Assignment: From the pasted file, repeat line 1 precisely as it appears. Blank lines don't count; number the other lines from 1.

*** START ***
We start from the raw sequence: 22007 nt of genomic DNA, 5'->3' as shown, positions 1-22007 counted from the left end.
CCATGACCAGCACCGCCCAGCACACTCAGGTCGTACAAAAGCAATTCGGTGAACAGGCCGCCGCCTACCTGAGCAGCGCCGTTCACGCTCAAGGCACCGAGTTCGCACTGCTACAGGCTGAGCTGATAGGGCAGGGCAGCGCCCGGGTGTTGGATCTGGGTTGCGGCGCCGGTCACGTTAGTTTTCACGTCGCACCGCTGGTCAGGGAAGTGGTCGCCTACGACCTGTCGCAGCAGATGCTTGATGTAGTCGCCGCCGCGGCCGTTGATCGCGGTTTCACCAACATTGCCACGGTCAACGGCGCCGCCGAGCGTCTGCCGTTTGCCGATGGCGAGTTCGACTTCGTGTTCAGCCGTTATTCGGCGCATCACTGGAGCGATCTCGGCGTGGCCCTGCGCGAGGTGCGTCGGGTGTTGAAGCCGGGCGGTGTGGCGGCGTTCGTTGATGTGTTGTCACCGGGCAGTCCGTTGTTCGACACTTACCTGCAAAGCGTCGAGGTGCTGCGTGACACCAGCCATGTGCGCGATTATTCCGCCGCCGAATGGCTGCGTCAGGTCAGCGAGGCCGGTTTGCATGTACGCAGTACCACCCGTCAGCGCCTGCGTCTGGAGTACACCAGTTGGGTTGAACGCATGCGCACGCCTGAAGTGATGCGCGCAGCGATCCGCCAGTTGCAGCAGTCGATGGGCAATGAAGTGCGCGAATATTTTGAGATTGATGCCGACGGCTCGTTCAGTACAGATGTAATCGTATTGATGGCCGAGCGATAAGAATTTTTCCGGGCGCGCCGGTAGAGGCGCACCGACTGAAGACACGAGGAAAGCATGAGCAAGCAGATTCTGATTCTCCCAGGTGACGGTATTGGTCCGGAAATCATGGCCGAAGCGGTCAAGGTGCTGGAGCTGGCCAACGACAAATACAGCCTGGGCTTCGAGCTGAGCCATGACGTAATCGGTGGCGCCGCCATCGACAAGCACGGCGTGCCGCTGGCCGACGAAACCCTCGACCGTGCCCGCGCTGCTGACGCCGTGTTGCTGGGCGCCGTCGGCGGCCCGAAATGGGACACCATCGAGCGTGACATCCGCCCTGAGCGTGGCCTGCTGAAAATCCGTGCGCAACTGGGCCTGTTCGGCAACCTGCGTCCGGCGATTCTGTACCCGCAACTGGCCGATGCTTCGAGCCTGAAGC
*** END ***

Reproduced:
We start from the raw sequence: 22007 nt of genomic DNA, 5'->3' as shown, positions 1-22007 counted from the left end.